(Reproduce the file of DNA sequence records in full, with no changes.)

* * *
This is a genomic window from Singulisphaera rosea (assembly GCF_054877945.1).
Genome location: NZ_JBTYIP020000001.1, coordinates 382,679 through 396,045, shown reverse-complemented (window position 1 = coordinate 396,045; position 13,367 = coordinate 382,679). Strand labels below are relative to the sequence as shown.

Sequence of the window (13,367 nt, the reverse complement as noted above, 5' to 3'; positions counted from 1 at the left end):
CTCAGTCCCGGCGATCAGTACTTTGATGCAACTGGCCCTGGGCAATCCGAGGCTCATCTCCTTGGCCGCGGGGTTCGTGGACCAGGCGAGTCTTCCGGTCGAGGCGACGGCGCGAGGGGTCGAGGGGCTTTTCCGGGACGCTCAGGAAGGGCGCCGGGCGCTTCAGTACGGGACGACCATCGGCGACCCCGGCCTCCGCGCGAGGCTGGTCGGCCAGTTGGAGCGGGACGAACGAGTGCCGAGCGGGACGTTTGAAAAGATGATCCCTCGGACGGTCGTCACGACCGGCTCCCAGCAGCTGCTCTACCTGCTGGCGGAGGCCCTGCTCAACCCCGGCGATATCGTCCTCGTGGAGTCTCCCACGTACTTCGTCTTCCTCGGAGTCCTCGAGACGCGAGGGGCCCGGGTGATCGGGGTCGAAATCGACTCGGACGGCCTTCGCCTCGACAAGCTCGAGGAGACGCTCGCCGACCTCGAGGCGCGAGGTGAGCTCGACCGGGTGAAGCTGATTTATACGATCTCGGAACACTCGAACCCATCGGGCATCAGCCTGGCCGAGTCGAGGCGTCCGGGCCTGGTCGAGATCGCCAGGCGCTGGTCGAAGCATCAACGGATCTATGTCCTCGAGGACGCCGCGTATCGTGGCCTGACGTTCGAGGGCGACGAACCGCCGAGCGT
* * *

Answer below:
This is a genomic window from Singulisphaera rosea (assembly GCF_054877945.1).
Genome location: NZ_JBTYIP020000001.1, coordinates 382,679 through 396,045, shown reverse-complemented (window position 1 = coordinate 396,045; position 13,367 = coordinate 382,679). Strand labels below are relative to the sequence as shown.

Sequence of the window (13,367 nt, the reverse complement as noted above, 5' to 3'; positions counted from 1 at the left end):
CTCAGTCCCGGCGATCAGTACTTTGATGCAACTGGCCCTGGGCAATCCGAGGCTCATCTCCTTGGCCGCGGGGTTCGTGGACCAGGCGAGTCTTCCGGTCGAGGCGACGGCGCGAGGGGTCGAGGGGCTTTTCCGGGACGCTCAGGAAGGGCGCCGGGCGCTTCAGTACGGGACGACCATCGGCGACCCCGGCCTCCGCGCGAGGCTGGTCGGCCAGTTGGAGCGGGACGAACGAGTGCCGAGCGGGACGTTTGAAAAGATGATCCCTCGGACGGTCGTCACGACCGGCTCCCAGCAGCTGCTCTACCTGCTGGCGGAGGCCCTGCTCAACCCCGGCGATATCGTCCTCGTGGAGTCTCCCACGTACTTCGTCTTCCTCGGAGTCCTCGAGACGCGAGGGGCCCGGGTGATCGGGGTCGAAATCGACTCGGACGGCCTTCGCCTCGACAAGCTCGAGGAGACGCTCGCCGACCTCGAGGCGCGAGGTGAGCTCGACCGGGTGAAGCTGATTTATACGATCTCGGAACACTCGAACCCATCGGGCATCAGCCTGGCCGAGTCGAGGCGTCCGGGCCTGGTCGAGATCGCCAGGCGCTGGTCGAAGCATCAACGGATCTATGTCCTCGAGGACGCCGCGTATCGTGGCCTGACGTTCGAGGGCGACGAACCGCCGAGCGT